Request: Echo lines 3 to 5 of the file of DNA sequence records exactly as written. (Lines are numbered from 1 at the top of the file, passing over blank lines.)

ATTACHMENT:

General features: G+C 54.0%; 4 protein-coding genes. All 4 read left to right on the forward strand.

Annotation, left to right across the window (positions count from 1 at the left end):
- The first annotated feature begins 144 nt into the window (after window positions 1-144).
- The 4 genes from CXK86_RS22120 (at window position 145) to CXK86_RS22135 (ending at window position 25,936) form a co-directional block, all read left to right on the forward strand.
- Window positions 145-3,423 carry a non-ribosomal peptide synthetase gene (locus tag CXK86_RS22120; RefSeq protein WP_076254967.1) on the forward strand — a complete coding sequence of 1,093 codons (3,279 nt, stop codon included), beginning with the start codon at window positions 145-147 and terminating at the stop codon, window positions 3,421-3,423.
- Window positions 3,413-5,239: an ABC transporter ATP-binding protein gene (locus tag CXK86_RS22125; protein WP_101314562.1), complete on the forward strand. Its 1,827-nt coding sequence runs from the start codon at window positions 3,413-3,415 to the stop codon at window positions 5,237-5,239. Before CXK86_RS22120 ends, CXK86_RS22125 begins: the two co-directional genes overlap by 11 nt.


- The first annotated feature begins 144 nt into the window (after window positions 1-144).
- The 4 genes from CXK86_RS22120 (at window position 145) to CXK86_RS22135 (ending at window position 25,936) form a co-directional block, all read left to right on the forward strand.
- Window positions 145-3,423 carry a non-ribosomal peptide synthetase gene (locus tag CXK86_RS22120; RefSeq protein WP_076254967.1) on the forward strand — a complete coding sequence of 1,093 codons (3,279 nt, stop codon included), beginning with the start codon at window positions 145-147 and terminating at the stop codon, window positions 3,421-3,423.